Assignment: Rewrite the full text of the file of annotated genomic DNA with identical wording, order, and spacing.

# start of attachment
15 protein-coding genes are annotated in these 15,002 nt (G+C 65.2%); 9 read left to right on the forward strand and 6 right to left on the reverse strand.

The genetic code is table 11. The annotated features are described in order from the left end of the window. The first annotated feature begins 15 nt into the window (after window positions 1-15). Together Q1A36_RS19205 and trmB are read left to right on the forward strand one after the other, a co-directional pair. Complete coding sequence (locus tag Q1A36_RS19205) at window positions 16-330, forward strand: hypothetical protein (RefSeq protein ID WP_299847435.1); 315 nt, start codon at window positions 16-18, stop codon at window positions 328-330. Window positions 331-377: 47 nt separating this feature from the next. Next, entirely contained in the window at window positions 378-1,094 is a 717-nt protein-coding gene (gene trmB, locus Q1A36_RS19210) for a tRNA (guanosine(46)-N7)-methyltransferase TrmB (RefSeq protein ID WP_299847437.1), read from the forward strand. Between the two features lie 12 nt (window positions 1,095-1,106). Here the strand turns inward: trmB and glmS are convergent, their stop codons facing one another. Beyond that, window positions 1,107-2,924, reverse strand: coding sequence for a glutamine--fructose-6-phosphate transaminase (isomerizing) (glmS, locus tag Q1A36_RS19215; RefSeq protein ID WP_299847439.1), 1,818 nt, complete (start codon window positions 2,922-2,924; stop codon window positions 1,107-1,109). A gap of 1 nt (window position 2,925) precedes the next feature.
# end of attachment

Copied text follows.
15 protein-coding genes are annotated in these 15,002 nt (G+C 65.2%); 9 read left to right on the forward strand and 6 right to left on the reverse strand.

The genetic code is table 11. The annotated features are described in order from the left end of the window. The first annotated feature begins 15 nt into the window (after window positions 1-15). Together Q1A36_RS19205 and trmB are read left to right on the forward strand one after the other, a co-directional pair. Complete coding sequence (locus tag Q1A36_RS19205) at window positions 16-330, forward strand: hypothetical protein (RefSeq protein ID WP_299847435.1); 315 nt, start codon at window positions 16-18, stop codon at window positions 328-330. Window positions 331-377: 47 nt separating this feature from the next. Next, entirely contained in the window at window positions 378-1,094 is a 717-nt protein-coding gene (gene trmB, locus Q1A36_RS19210) for a tRNA (guanosine(46)-N7)-methyltransferase TrmB (RefSeq protein ID WP_299847437.1), read from the forward strand. Between the two features lie 12 nt (window positions 1,095-1,106). Here the strand turns inward: trmB and glmS are convergent, their stop codons facing one another. Beyond that, window positions 1,107-2,924, reverse strand: coding sequence for a glutamine--fructose-6-phosphate transaminase (isomerizing) (glmS, locus tag Q1A36_RS19215; RefSeq protein ID WP_299847439.1), 1,818 nt, complete (start codon window positions 2,922-2,924; stop codon window positions 1,107-1,109). A gap of 1 nt (window position 2,925) precedes the next feature.